If the Ottomans had been more aware of cricket’s popularity among South Asians and used this to encourage positive feelings towards the Empire by Muslims across the world, cricket might well have had a very different place in modern Turkey
With the summer arrives a whole host of seasonal sporting events and games, one of which in particular elicits extremes of delight, boredom, or bemusement – cricket. For all its prowess in a wide range of sporting endeavours, Turkey is not noted for any success in the game of cricket. This is not to say that Turkey is a cricket-free zone; far from it, with a national team that was an affiliate member of the International Cricket Council from 2008 (prior to being suspended in 2013), and a league of local clubs sprang up. The national team even managed to score some victories against Bulgaria and the Czech Republic, despite finishing bottom in the Europe Division 5 international league in 2009.
This brief flourishing of the game aside, I suspect that for most in Turkey it remains a rather bizarre and alien sport, as indeed it seems for so many people around the world despite its massive popularity elsewhere. There is a fantastic book, Cycling to the Ashes: A Cricketing Odyssey from London to Brisbane, in which a British cricketing fan, Oli Broom, details his epic journey cycling all the way from the UK to Australia to see the 2010-11 Ashes. On his way to Brisbane, he had to pass through Istanbul, organising a cricket match in the Sultanahmet Park with curious tourists and locals, to whom the game had been described by one of his Turkish companions as ‘an odd and pretty slow English sport’.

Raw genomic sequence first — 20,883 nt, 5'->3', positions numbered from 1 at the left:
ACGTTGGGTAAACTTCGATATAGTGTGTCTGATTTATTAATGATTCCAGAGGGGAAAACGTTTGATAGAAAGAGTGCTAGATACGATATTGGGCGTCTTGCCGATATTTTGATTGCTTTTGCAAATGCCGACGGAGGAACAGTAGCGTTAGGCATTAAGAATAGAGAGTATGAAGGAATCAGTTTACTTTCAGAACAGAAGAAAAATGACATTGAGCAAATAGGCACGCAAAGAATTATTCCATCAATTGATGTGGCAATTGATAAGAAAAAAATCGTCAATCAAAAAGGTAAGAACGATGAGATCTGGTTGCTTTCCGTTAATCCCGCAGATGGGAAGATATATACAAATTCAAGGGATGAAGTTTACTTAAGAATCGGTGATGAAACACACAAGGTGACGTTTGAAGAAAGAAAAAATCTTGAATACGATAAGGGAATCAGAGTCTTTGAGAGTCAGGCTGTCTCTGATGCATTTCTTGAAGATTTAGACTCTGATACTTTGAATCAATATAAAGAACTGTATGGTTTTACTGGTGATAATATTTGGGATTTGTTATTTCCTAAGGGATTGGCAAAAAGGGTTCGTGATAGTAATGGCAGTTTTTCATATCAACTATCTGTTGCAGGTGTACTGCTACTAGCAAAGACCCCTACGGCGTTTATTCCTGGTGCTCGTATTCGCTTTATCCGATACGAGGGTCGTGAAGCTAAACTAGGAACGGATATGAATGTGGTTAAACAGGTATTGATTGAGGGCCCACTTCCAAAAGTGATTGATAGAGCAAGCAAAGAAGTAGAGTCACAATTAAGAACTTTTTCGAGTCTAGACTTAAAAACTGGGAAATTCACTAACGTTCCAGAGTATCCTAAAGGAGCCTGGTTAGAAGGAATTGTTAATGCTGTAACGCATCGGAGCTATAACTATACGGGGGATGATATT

However, the influence of that English game in British colonies and territories over the nineteenth century, notably in South Asia, saw a rather unexpected convergence of British and Ottoman imperial legacies at the southern tip of Africa in the 1880s.
Unsurprisingly, the roots of cricket in Turkey can be pinned on the British in the Ottoman Empire. The earliest reference I have ever found to cricket being played in the Ottoman Empire is in the travel memoirs of Robert Walpole, who reported the British merchants resident in Izmir playing a match in the ruins of the ancient stadium of that city in 1806.
The explorer and adventurer John Auldjo, who visited Istanbul in 1833 during the peace negotiations between the Ottomans and Russia, recounted the officers of HMS Actaeon playing a game of cricket in ‘the Sultan’s Valley’ (Hünkar İskelesi in Beykoz), which he said was ‘much to the amusement of both Russian and Turk’. Hünkar İsekelesi continued as a hub of cricket in the Ottoman realms, the sound of leather against willow ringing out as British soldiers and sailors stationed there played matches to pass the time en route to Crimea in 1854. Of these games, the British journalist George Dodd said ‘many of the astonished Turks are said to have almost lost their senses in endeavouring to comprehend.’